Is the ‘strictest plastic ban in history’ working in China?

Business & Technology

China’s industrial and consumer economies will soon generate 45 million tons of plastic waste every year. The government has acted to reduce packaging. Are the new policies working?

Photo by Dayee.

An unintended cost of China’s $1.8 trillion ecommerce industry has been the sheer volume of plastic waste it generates. In the past two years, China’s packaging waste increased eightfold with projections to reach 45 million tons a year by 2025. This is roughly the same size as all types of waste produced in total by Japan annually.

In what state media have called the “strictest plastic ban” in history (in Chinese), the government has responded aggressively to the crisis. In September last year, the Ministry of Commerce effectively pledged — following a more formal declaration in January 2020 (in Chinese) — to ban single-use plastic bags and utensils from major cities by year end. Single-use straws will be banned nationwide. The new guidelines also include efforts to improve recycling infrastructure and policies to encourage green biodegradable packages.

Several months into China’s plastic ban, it’s time to check in on how different industries are coping:

Big supermarkets are going green, while mom-and-pop stores lag behind. In a report (in Chinese) by the Economic Daily, journalists looked at a number of stores in the Beijing area and found that the larger supermarkets have gradually moved away from disposable plastic bags to biodegradable alternatives, but small stores haven’t.

  • At a Beijing branch of big-box retailer Carrefour, a separate report (in Chinese) says that large and small plastic bags, priced at 0.3 yuan ($0.046) and 0.2 yuan ($0.031) respectively, were removed on January 1, and replaced instead by large and small biodegradable bags, priced at 0.8 yuan ($0.12) and 0.5 yuan ($0.076).
  • “I always thought that the supermarket plastic bags weren’t all that expensive at 30 cents, so I didn’t pay it much notice,” said one shopper (in Chinese). “But now I notice that the bags are more expensive…so I’ll strive to bring my own bag next time.”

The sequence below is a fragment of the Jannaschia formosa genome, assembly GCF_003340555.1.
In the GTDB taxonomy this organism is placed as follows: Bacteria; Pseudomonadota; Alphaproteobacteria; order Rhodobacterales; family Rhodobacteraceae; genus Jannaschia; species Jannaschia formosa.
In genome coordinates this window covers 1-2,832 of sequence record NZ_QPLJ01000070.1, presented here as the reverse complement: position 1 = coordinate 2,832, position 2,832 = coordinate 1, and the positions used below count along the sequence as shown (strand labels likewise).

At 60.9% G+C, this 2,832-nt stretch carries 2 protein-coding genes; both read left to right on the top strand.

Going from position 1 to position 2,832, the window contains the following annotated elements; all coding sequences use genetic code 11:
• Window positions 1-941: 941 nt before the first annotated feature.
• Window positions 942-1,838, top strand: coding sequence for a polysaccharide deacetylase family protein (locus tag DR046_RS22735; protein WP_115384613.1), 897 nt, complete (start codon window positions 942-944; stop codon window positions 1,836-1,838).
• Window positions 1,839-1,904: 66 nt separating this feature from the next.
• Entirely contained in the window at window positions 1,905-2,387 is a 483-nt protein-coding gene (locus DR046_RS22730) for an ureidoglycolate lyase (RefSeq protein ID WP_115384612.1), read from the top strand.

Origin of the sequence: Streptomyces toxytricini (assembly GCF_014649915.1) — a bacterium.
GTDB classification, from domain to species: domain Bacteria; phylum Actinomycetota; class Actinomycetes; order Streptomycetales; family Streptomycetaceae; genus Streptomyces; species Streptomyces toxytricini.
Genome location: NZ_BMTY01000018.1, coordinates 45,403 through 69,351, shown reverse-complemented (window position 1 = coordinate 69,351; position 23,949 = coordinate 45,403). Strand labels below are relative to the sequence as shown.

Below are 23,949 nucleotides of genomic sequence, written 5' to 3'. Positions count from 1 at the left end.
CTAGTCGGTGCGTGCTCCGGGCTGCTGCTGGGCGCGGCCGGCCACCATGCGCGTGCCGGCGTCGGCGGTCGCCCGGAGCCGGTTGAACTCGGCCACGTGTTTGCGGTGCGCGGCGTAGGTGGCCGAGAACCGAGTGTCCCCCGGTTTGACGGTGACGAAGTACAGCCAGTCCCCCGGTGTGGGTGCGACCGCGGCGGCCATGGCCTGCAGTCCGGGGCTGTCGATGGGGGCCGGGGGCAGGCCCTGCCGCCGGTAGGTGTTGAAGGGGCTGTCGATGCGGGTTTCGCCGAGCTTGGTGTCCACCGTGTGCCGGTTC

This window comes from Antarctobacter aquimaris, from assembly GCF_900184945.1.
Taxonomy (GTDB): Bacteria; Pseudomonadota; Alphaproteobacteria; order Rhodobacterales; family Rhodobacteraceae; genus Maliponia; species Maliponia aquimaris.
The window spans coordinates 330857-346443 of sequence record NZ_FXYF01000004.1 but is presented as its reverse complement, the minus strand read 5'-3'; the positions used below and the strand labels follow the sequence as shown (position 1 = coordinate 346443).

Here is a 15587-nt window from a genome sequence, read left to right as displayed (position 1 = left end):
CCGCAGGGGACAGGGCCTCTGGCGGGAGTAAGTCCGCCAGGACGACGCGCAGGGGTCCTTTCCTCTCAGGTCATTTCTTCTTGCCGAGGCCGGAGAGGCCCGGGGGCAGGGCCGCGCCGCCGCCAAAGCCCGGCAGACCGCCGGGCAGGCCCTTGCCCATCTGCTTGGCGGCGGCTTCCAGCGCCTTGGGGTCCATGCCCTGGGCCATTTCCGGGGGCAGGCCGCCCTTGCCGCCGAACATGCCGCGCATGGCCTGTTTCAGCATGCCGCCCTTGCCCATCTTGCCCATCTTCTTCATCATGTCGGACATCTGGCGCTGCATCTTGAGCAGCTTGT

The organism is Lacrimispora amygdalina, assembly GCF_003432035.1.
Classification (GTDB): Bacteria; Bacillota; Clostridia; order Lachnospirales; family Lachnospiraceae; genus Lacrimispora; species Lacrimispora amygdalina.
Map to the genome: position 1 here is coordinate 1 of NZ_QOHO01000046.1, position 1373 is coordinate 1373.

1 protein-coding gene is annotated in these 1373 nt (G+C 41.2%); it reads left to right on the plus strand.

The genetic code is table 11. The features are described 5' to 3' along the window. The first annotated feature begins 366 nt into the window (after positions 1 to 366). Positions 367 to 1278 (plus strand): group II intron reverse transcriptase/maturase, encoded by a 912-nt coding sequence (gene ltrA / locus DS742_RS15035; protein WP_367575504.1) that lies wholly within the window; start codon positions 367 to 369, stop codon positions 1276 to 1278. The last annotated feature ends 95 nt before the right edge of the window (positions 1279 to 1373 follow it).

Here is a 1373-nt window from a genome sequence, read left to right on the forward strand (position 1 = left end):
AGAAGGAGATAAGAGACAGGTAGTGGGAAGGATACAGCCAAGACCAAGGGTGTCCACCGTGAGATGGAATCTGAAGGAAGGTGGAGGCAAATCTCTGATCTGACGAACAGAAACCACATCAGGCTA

• At a Freshippo in Shanghai, a high-tech supermarket owned by Alibaba, SupChina confirmed that plastic bags were still sold but only in a very small size. Because those can only hold three or four items per bag, shoppers effectively need to bring their own bags to shop conveniently.
  • At roadside stalls, shops, and even smaller chains, SupChina found that plastic remains widely in use. According to the Economic Daily article (linked above), a fruit store owner admitted that the main reason for sticking with disposable plastic bags was cost: “A biodegradable shopping bag costs 20 cents, compared to the ordinary plastic bag, which is much lower, about 2 cents. We use hundreds of bags a day, so the total cost differential is huge.”
  • But the owner also admitted that now that ordinary plastic bags are harder to come by, he’s planning to switch: “When this batch is used up, we also want to start using biodegradable bags.”

The takeout industry is having an uneven and uncoordinated start. A Chinese journalist at Economic Daily, who interviewed a number of restaurants on Meituan’s popular takeout platform, reported that most restaurants started using biodegradable plastic boxes since last year, after the platform encouraged them to switch in December (in Chinese). Yet some restaurants claimed they were not aware of the new plastic policy.

  • HEYTEA, a popular bubble tea brand, now gives customers on their takeout platform three options of straws: “biodegradable,” “paper,” or “no straw,” SupChina found.
  • Yet many businesses still lag behind. On Alibaba’s Ele.me (in Chinese), another popular takeout app, users were allowed the option to forgo utensils altogether, but plastic utensils remained the default option.

China’s biodegradable plastics industry remains in its infancy. Although demand for biodegradable plastics is already skyrocketing due to new restrictions on plastic, the industry itself remains small and fragmented. Demand outweighs supply, and there remain significant barriers to mass production like capacity limitations on raw materials.

  • In January, Kanghui New Material Technology, a subsidiary of Hengli Petrochemical, signed a contract to produce 600,000 tons of biodegradable plastics a year. The plant is expected to go into operation in the first half of 2021.
  • By 2025, demand for biodegradable plastics — which come from four areas, including disposable utensils, plastic bags, plastic mulch (used in farming), and delivery packaging — will total 2.5 million tons, creating an $8.3 billion market opportunity.
  • According to Forward Intelligence (in Chinese), a research institute at Tsinghua University, in 2019, China accounted for a quarter of global plastic consumption while only making up 5% of global biodegradable plastic demand.
HEYTEA’s customizable options on Dianping. The third option, titled “Green HEYTEA,” gives users the choice of “PLA biodegradable straw” — which stands for polylactic acid — “paper straw,” or “no straw.”
On Ele.me, another popular takeout app, users get to choose how many utensils they need. The default says: “Utensils necessary, store will provide according to food quantity.” SupChina confirmed that the utensils were plastic.